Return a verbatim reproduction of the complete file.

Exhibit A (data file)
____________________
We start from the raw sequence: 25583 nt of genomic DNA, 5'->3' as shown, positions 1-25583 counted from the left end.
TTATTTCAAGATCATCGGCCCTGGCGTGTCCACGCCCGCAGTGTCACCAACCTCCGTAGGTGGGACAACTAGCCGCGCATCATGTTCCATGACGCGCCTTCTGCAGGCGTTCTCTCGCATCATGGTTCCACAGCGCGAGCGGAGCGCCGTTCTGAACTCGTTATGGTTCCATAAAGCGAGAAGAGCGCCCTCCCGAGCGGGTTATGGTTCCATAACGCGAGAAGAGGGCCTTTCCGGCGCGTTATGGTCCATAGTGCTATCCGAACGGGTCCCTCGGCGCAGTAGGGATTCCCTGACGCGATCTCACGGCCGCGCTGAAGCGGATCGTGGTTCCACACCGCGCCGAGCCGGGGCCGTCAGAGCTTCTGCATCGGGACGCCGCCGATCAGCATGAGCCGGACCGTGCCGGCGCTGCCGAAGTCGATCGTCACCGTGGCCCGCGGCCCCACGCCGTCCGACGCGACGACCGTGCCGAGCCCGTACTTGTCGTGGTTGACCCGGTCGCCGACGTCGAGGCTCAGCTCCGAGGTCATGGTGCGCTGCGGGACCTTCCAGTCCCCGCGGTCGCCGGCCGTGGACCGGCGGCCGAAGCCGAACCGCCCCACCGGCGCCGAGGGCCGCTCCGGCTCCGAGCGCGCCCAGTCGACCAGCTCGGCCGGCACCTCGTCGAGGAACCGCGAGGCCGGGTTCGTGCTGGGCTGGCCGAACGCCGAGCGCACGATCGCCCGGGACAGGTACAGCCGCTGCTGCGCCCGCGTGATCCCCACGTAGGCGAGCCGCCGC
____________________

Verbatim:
We start from the raw sequence: 25583 nt of genomic DNA, 5'->3' as shown, positions 1-25583 counted from the left end.
TTATTTCAAGATCATCGGCCCTGGCGTGTCCACGCCCGCAGTGTCACCAACCTCCGTAGGTGGGACAACTAGCCGCGCATCATGTTCCATGACGCGCCTTCTGCAGGCGTTCTCTCGCATCATGGTTCCACAGCGCGAGCGGAGCGCCGTTCTGAACTCGTTATGGTTCCATAAAGCGAGAAGAGCGCCCTCCCGAGCGGGTTATGGTTCCATAACGCGAGAAGAGGGCCTTTCCGGCGCGTTATGGTCCATAGTGCTATCCGAACGGGTCCCTCGGCGCAGTAGGGATTCCCTGACGCGATCTCACGGCCGCGCTGAAGCGGATCGTGGTTCCACACCGCGCCGAGCCGGGGCCGTCAGAGCTTCTGCATCGGGACGCCGCCGATCAGCATGAGCCGGACCGTGCCGGCGCTGCCGAAGTCGATCGTCACCGTGGCCCGCGGCCCCACGCCGTCCGACGCGACGACCGTGCCGAGCCCGTACTTGTCGTGGTTGACCCGGTCGCCGACGTCGAGGCTCAGCTCCGAGGTCATGGTGCGCTGCGGGACCTTCCAGTCCCCGCGGTCGCCGGCCGTGGACCGGCGGCCGAAGCCGAACCGCCCCACCGGCGCCGAGGGCCGCTCCGGCTCCGAGCGCGCCCAGTCGACCAGCTCGGCCGGCACCTCGTCGAGGAACCGCGAGGCCGGGTTCGTGCTGGGCTGGCCGAACGCCGAGCGCACGATCGCCCGGGACAGGTACAGCCGCTGCTGCGCCCGCGTGATCCCCACGTAGGCGAGCCGCCGC